Before television, radio broadcasts were the only way you could follow updates about World Cup matches, and football in general. The first radio transmission of a game was made from Uruguay on 1 October 1922, according to a article on the history of football coverage.

In 2018, football fans can access every bit of information on their mobile phones. And when it comes to the World Cup in Russia, the official Fifa app is a must for any fan. Designed with the colours, themes, fonts and shapes of Russia 2018, it’s a visually pleasing product.

The landing page has four main sections: home, live scores, news and favourites. When you are setting up the app, you can personalize it by selecting your favourite team from among the 32 sides competing at the World Cup. The favourites section allows you to choose the teams you want to keep an eye on. You can set up notification alerts for all of them—these can be anything from kick-off alerts to yellow card and goal alerts.

An interesting feature is the option to add other favourite competitions. You can choose international competitions from Fifa or continental tournaments or even select domestic leagues from across the world—imagine getting updates from not the only Premier League in England, but, say, the Veikkausliiga in Finland.

The spinning loading wheel has been replaced by a bouncing Telstar 18 ball that gives the loading time a sporty touch. The information hub for a match is loaded with sub-sections and information.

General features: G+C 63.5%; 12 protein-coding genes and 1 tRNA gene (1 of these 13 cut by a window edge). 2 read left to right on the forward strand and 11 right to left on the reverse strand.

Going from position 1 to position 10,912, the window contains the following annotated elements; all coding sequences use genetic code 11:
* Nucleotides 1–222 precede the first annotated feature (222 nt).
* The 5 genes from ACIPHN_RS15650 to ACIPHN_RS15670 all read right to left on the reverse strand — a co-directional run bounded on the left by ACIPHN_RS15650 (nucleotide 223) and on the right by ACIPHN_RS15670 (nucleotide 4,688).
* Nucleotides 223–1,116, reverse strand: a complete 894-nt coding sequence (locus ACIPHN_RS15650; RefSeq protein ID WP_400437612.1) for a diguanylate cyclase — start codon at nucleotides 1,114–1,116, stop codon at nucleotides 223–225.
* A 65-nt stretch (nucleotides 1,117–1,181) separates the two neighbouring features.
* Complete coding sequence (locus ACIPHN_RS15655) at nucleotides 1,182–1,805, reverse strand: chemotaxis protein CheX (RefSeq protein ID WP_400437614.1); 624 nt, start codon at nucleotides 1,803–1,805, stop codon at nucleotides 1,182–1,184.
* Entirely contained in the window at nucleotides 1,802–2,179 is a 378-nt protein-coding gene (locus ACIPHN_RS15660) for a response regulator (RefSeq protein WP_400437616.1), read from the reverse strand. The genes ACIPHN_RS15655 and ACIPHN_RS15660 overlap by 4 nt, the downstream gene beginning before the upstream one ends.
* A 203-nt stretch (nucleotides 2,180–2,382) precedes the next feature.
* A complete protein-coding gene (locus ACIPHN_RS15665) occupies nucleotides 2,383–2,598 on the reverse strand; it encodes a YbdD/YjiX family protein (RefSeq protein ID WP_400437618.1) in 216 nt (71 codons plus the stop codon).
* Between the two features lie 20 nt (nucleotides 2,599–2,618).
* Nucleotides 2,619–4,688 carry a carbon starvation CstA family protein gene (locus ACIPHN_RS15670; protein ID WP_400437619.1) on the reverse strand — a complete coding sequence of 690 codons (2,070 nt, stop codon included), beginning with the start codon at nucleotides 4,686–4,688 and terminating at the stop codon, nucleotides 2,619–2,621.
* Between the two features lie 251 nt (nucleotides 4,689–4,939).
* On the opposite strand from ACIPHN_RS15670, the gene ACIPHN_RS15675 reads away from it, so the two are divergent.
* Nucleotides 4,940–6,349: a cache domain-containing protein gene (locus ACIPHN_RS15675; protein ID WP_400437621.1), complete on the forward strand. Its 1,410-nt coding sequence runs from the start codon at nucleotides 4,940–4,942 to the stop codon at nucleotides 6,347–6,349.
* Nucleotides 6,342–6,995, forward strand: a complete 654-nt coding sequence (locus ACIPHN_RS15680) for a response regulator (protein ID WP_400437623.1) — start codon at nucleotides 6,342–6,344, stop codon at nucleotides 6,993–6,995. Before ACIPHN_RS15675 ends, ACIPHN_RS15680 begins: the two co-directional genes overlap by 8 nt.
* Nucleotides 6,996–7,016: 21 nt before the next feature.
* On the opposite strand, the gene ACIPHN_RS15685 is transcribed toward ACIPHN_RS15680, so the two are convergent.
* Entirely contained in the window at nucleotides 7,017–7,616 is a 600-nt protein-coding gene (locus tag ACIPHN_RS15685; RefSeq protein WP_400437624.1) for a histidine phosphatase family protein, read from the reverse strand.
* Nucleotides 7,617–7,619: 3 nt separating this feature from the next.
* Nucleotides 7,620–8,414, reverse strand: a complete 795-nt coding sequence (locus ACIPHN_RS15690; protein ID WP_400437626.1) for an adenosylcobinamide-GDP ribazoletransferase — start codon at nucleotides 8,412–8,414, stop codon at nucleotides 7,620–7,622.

A lot of work has gone into creating informative player profiles. Every player’s individual profile comes with a short bio of their journey so far in international and club football. The news section gives you access to the latest feature stories from the tournament in Russia. There are also photographs and videos from the current edition and a look-back at previous World Cups.

There are some minor hitches though. Sometimes, the content in the news section either fails to load or is unavailable. Some player profiles are accompanied by their picture on top, others are not. The app did not have pictures of Lionel Messi and Cristiano Ronaldo in their respective profiles (glaring misses!). But the profiles of Spanish players David de Gea and Gerard Piqué had pictures of them in their national kits.

Overall, the app is a useful addition to the existing football apps—the official app has a more authentic feel and will keep your phone beeping with notifications during this month-long sporting extravaganza.

Available for free on iOS and Android.